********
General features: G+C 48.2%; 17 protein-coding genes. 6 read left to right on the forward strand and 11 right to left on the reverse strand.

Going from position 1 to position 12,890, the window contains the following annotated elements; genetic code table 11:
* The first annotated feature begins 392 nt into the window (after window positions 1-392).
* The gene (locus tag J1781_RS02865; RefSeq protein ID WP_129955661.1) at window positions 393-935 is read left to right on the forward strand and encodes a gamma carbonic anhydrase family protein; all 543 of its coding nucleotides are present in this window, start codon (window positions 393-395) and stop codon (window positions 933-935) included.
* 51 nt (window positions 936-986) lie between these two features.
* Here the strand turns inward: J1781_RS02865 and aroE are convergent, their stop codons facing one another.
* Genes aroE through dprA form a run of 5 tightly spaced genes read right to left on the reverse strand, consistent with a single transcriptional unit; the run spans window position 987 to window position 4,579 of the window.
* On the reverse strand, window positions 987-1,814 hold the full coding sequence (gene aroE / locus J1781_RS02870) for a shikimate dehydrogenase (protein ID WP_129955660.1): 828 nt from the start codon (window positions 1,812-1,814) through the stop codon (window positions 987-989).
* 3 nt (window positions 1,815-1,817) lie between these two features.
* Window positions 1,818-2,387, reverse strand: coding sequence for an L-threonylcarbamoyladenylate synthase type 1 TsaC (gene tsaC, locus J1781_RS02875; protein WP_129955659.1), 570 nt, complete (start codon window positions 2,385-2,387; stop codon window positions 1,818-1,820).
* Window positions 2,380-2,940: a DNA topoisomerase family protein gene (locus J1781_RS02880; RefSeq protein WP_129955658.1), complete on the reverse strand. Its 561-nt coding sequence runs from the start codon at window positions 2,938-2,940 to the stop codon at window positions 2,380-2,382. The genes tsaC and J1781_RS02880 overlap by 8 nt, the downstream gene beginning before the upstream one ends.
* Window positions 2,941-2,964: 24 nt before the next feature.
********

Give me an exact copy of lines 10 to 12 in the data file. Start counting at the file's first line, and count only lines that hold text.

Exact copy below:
* Window positions 1,818-2,387, reverse strand: coding sequence for an L-threonylcarbamoyladenylate synthase type 1 TsaC (gene tsaC, locus J1781_RS02875; protein WP_129955659.1), 570 nt, complete (start codon window positions 2,385-2,387; stop codon window positions 1,818-1,820).
* Window positions 2,380-2,940: a DNA topoisomerase family protein gene (locus J1781_RS02880; RefSeq protein WP_129955658.1), complete on the reverse strand. Its 561-nt coding sequence runs from the start codon at window positions 2,938-2,940 to the stop codon at window positions 2,380-2,382. The genes tsaC and J1781_RS02880 overlap by 8 nt, the downstream gene beginning before the upstream one ends.
* Window positions 2,941-2,964: 24 nt before the next feature.